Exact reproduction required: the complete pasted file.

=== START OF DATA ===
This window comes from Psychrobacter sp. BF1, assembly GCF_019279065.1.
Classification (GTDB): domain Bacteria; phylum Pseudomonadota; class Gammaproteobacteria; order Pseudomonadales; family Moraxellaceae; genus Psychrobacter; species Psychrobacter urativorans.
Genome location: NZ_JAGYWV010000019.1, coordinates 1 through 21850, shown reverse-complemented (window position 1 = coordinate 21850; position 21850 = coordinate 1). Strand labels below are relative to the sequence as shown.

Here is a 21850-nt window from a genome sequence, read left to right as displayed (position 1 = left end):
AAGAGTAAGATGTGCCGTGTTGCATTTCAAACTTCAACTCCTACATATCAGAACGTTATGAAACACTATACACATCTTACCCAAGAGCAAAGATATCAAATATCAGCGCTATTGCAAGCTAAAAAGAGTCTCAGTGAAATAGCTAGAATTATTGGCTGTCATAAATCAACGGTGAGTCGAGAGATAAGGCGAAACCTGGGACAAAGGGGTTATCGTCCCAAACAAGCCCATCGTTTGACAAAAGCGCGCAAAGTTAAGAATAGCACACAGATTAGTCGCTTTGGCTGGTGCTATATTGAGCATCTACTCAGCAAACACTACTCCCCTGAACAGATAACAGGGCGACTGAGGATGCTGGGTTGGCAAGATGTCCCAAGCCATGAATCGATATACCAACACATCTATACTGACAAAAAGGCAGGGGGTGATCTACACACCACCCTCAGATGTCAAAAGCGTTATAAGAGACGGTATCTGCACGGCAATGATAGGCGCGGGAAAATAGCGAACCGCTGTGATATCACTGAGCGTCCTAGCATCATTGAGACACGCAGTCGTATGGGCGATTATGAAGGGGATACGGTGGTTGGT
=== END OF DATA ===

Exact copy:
This window comes from Psychrobacter sp. BF1, assembly GCF_019279065.1.
Classification (GTDB): domain Bacteria; phylum Pseudomonadota; class Gammaproteobacteria; order Pseudomonadales; family Moraxellaceae; genus Psychrobacter; species Psychrobacter urativorans.
Genome location: NZ_JAGYWV010000019.1, coordinates 1 through 21850, shown reverse-complemented (window position 1 = coordinate 21850; position 21850 = coordinate 1). Strand labels below are relative to the sequence as shown.

Here is a 21850-nt window from a genome sequence, read left to right as displayed (position 1 = left end):
AAGAGTAAGATGTGCCGTGTTGCATTTCAAACTTCAACTCCTACATATCAGAACGTTATGAAACACTATACACATCTTACCCAAGAGCAAAGATATCAAATATCAGCGCTATTGCAAGCTAAAAAGAGTCTCAGTGAAATAGCTAGAATTATTGGCTGTCATAAATCAACGGTGAGTCGAGAGATAAGGCGAAACCTGGGACAAAGGGGTTATCGTCCCAAACAAGCCCATCGTTTGACAAAAGCGCGCAAAGTTAAGAATAGCACACAGATTAGTCGCTTTGGCTGGTGCTATATTGAGCATCTACTCAGCAAACACTACTCCCCTGAACAGATAACAGGGCGACTGAGGATGCTGGGTTGGCAAGATGTCCCAAGCCATGAATCGATATACCAACACATCTATACTGACAAAAAGGCAGGGGGTGATCTACACACCACCCTCAGATGTCAAAAGCGTTATAAGAGACGGTATCTGCACGGCAATGATAGGCGCGGGAAAATAGCGAACCGCTGTGATATCACTGAGCGTCCTAGCATCATTGAGACACGCAGTCGTATGGGCGATTATGAAGGGGATACGGTGGTTGGT